A follow-up on B12. In a study published in Neurology, people with low levels of B12 were associated with doubling the risk of Alzheimer’s. And, the Rotterdam Study, which investigated 3,884 elderly men and women with depressive disorders, found that participants with vitamin B12 deficiency were nearly 70% more likely to experience depression than those with normal levels. More research is needed to understand the role of vitamin B12 in health, but it seems clear that you should aim to fill your B12 nutrition needs through foods and supplements. B12 is inexpensive and easily available in sublingual form (5000 mcg/day).
‘Juicing’ is hot right now-a flashback to the 70’s when diet shakes and liquid diets first entered our lexicon (yes, I’m that old). Today there are energy drinks, sports and meal replacement drinks, smoothies, etc., and some may be an effective way to increase your daily nutrient intake, but beware; some may be counterproductive. I was at Costco the other day and there was a crowd around the ‘Vita-Mix’. The Barker sounded convincing: “Get all of your servings of fruits and vegetables in a simple smoothie, once a day.” But, is it really true? Can you get the calories and vitamins/minerals in a glass, and can they help you lose weight? Here’s the scoop, according to an article in Environmental Nutrition, June, 2013. It’s been well-documented that sugar-sweetened beverages such as sodas and juices contribute to chronic diseases such as heart disease, diabetes, and some cancers. A 2010 study published in Diabetes Care found that regular consumption of sugar-sweetened drinks is strongly associated with an increased risk for type 2 diabetes and weight gain. However, other beverages, such as smoothies and sports drinks, also add calories without contributing much to satiety. A 2008 review published in Obesity Reviews suggests that fluid calories are not recognized by the body in the same way solid foods are. Liquid calories do littles to suppress ghrelin-the body’s hunger-suppressing hormone, as effectively as solid foods are. This means you may feel hungry even after you’ve finished a high-calorie smoothie, juice, or milkshake. Typically, people consuming liquid calories do not compensate for those extra calories from reducing their intake from food, resulting in more calories consumed. This was the case in the Nurses’ Health Study, which followed over 50,000 women for eight years. The study found that women who reduced their intake of sugar-sweetened beverages cut their daily intake by an average of 319 calories. Other participants who increased their intake of such beverages from one per week to one or more per day ended up consuming an extra 358 calories each day. If you’re trying to lose weight, stick with water and other zero calorie beverages like tea or plain coffee. Instead of fruit juice, eat the piece of fruit instead. You’ll end up more satisfied and less likely to overeat throughout the day.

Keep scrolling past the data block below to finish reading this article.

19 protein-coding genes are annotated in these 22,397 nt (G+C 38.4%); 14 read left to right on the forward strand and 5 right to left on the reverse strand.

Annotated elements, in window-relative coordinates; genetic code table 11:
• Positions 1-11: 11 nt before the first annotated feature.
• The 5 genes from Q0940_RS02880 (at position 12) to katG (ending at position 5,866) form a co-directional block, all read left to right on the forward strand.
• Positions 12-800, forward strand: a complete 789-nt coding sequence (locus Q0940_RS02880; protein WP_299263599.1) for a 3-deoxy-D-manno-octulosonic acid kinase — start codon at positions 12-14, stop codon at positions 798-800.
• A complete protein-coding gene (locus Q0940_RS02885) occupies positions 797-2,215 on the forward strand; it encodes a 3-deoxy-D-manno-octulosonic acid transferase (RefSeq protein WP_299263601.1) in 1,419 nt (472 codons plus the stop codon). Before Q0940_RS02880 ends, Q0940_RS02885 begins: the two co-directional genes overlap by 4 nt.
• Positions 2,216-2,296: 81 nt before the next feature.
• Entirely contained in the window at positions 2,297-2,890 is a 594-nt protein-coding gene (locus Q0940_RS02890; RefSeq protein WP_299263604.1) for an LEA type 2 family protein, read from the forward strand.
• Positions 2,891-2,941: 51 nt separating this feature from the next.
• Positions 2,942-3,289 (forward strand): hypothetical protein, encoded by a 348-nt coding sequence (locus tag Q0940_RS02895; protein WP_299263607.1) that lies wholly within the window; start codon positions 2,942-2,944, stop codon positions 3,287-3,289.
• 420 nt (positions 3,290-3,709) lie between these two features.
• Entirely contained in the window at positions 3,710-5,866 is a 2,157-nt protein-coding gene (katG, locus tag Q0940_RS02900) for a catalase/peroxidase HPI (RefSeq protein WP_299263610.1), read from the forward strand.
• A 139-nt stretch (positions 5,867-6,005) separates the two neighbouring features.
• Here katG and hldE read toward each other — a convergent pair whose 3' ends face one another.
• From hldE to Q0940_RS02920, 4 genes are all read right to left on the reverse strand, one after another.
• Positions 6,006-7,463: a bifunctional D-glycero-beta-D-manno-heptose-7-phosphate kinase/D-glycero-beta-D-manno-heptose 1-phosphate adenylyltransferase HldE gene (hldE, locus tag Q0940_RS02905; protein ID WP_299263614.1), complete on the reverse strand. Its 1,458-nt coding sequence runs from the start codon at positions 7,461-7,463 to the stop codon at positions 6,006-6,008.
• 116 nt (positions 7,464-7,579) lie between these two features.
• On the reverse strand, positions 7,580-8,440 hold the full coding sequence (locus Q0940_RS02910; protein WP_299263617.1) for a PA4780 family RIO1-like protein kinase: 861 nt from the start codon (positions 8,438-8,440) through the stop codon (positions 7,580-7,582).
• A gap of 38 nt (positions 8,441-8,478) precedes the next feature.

A note on my video production: I need to practice and learn a lot more about it-like getting a microphone. The ones I shot are barely audible.
Stay well, John R Blilie, M.S.